Pennsylvania State Memorial, Gettysburg

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For the World War I memorial in France, see Pennsylvania Memorial.
Pennsylvania State Memorial, Gettysburg
Pennsylvania Monument[1]:69
historic district contributing structure[2]
Gettysburg Battlefield (3440826067).jpg
Country United States
State Pennsylvania
County Adams
NPS unit Gettysburg National Military Park
Landform Cemetery Ridge [3]
Location triangle of Hancock, Sedgwick,
& Pleasonton Avenues
 - coordinates 39°48′27.32″N 77°14′6.55″W / 39.8075889°N 77.2351528°W / 39.8075889; -77.2351528Coordinates: 39°48′27.32″N 77°14′6.55″W / 39.8075889°N 77.2351528°W / 39.8075889; -77.2351528
Height
Architect
Sculptor
110 ft (34 m) to tip of Nike's sword
W. Liance Cottrell
Samuel Murray
Style Beaux-Arts[4]
Superstructure[3]
Substructure[3]
Cost
Contractor
bronze & North Carolina granite
iron-reinforced concrete & granite
$240,000[3] ($5,815,760 as of 2017)
Harrison Granite Company
[2]
Appropriations

Dedicated[3]
Rededicated
Completed
$150,000 (1907)
additional $40,000 (1911)
September 27, 1910
July 4, 1913
1914
Historic District
Ent'd-Doc'd
GNMP structure
75000155
01/24/2004
MN260 [2]

The Pennsylvania State Memorial[2] is a monument in Gettysburg National Military Park that commemorates the 34,530 Pennsylvania soldiers who fought in the July 1 to 3, 1863 Battle of Gettysburg during the American Civil War. The memorial stands along Cemetery Ridge, the Union battle line on July 2, 1863.[5] Completed in 1914, it is the largest of the state monuments on the Gettysburg Battlefield.[4]

History[edit]

Cottrell & Murray's plaster model, circa 1909.

In the 1880s, Senator Andrew G. Curtin, who had served as Pennsylvania's governor during the Civil War, advocated for a "Pennsylvania Memorial Hall" to be built atop Little Round Top.[6] The 60 ft (18 m)-square hall would display "a treasury of trophies and mementos of all the Pennsylvania regiments that fought at Gettysburg."[7] The proposed building was included in an 1889 state appropriations bill, that was vetoed by Governor James A. Beaver.[8]

Eighteen years later, the Pennsylvania Legislature appropriated $150,000 for construction of a state memorial, and the current site was announced in February 1909.[9] The design competition for the commission was won by the entry of New York architect W. Liance Cottrell and Philadelphia sculptor Samuel Murray.[2] The building was to be completed by July 1, 1910.[10]

Humphreys Avenue, along the east side of the memorial, was not surveyed until 1911, so materials were delivered by railroad, via the Round Top Branch to nearby Hancock Station.[11]

The memorial was unfinished when it was dedicated on September 27, 1910, and the project was out of money. An additional state appropriation of $40,000 was approved in 1911.[11] The new completion date was set for July 1, 1913 – the 50th anniversary of the battle. The portrait statues were installed in April 1913,[1]:69 and the memorial was rededicated on July 4, 1913. A bronze tablet listing the names of 945 additional Pennsylvania veterans completed the memorial in 1914.[4]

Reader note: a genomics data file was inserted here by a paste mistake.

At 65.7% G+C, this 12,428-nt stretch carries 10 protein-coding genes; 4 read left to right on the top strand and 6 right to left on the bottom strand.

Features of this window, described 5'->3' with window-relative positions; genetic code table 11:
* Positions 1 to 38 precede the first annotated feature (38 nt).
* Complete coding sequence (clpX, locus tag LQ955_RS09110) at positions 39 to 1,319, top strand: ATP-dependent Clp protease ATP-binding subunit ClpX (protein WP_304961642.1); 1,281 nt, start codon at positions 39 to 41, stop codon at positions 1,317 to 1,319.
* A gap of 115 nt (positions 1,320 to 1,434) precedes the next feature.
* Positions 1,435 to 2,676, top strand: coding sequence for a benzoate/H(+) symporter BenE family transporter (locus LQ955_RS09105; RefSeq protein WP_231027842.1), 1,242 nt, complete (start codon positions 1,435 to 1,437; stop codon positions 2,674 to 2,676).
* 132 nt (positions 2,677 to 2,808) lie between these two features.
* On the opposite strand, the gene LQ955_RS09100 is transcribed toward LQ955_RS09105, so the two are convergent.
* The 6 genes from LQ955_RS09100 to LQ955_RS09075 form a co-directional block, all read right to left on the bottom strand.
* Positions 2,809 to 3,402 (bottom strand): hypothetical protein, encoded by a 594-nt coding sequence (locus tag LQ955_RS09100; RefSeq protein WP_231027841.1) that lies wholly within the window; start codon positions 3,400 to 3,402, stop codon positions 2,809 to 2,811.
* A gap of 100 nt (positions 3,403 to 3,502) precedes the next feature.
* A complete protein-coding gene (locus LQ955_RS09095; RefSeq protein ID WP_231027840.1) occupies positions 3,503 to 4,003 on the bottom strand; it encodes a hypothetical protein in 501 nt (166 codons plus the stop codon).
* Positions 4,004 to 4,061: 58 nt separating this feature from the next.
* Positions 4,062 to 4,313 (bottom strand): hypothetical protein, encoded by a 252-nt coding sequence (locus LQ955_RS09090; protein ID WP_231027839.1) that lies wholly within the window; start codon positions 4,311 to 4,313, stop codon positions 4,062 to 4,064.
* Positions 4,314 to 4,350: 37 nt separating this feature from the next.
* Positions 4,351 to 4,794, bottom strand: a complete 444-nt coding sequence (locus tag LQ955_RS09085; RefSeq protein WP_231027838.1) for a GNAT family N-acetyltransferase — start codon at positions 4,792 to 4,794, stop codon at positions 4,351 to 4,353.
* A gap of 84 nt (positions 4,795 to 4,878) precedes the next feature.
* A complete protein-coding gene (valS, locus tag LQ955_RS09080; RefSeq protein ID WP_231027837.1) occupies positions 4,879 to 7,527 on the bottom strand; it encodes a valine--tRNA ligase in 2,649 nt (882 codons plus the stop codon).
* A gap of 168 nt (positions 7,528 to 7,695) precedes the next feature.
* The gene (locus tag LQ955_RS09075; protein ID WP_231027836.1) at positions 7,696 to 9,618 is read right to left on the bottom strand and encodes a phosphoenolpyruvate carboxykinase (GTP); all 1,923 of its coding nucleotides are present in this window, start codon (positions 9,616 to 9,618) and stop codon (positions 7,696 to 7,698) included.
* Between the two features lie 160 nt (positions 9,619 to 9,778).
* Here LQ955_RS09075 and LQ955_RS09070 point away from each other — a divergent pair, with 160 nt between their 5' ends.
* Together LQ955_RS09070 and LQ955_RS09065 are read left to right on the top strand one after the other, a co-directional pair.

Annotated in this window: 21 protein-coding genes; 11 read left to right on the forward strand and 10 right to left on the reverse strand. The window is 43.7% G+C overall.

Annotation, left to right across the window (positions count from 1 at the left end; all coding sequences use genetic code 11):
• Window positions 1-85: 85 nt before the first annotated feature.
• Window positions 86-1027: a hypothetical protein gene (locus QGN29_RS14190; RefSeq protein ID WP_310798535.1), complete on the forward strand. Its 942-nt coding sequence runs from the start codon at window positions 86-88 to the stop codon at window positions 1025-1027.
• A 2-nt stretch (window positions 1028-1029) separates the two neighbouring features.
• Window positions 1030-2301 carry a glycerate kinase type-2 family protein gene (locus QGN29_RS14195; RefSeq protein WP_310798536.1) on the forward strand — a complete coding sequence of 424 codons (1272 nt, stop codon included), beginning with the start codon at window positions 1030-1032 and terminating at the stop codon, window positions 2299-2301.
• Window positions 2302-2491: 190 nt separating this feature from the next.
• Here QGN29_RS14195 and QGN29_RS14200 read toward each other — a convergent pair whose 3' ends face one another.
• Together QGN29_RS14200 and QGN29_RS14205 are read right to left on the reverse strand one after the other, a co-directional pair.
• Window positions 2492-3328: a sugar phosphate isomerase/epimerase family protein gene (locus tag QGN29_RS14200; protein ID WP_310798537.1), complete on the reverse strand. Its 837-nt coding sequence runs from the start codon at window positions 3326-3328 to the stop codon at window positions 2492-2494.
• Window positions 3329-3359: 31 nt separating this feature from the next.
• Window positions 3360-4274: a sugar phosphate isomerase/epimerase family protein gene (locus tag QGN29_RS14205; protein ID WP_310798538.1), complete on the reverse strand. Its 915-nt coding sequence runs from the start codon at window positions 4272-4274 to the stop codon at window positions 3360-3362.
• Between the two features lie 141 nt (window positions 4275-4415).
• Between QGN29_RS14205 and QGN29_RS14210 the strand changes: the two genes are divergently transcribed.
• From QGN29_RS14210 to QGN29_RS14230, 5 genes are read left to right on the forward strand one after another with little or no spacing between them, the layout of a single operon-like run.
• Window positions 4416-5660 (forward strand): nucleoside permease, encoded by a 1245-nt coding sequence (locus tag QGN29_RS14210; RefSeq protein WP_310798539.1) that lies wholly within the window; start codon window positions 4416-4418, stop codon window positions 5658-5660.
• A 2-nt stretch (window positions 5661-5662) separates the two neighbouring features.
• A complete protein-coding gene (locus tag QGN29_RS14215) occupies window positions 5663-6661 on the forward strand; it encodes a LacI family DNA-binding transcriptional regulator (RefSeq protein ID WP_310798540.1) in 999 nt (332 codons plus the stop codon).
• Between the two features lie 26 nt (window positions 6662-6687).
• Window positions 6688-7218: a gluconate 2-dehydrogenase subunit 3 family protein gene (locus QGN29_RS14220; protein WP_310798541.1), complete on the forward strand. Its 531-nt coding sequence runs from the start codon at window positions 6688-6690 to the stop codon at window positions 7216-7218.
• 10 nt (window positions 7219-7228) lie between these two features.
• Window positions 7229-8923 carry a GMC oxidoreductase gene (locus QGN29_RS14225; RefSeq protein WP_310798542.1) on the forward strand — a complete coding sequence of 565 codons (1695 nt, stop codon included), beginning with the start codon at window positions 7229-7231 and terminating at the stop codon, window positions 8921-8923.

Description[edit]

The memorial features a square, granite pedestal (terrace) – 100 feet on each side – with bronze tablets on its exterior face that list the names of the 34,530 Pennsylvania soldiers who fought in the battle.[1] Set upon the pedestal is the granite pavilion, which consists of 4 corner towers linked by arches that form an arcus quadrifrons, or 4-sided triumphal arch.[1]:38 Engaged Ionic columns at the corners and flanking the arches form niches for the 8 portrait statues.[4] The pavilion is topped by a granite dome. Between the parapet and the dome's base is an observation deck, accessed by a spiral staircase in the northwest corner tower. Under the pavilion is an undercroft or vaulted cellar.[4] The memorial's entrance is on the west (Hancock Avenue) side, where a wide flight of steps rises to the pedestal's terrace. Half-flights rise beneath each arch into the pavilion's central hall.[12]

A bronze Nike figure, the Goddess of Victory and Peace, crowns the podium atop the dome. She holds a sword in one hand and a palm branch, a symbol of victory through peace, in the other. In a gesture to the Biblical passage "they shall beat their swords into plowshares," the bronze used to cast the Nike came from melted-down cannons.[13] Above the arches are spandrel bas-reliefs of winged goddesses, and above the cornice is a parapet with a bas-relief panel on each side that depicts the Artillery, Cavalry, Infantry and Signal Corps. Larger-than-life bronze statues of President Abraham Lincoln and other prominent Civil War figures flank the arches. Above them are bas-relief shields and laurel wreaths. The names of important figures in the battle are inscribed across the pavilion's frieze and on its interior.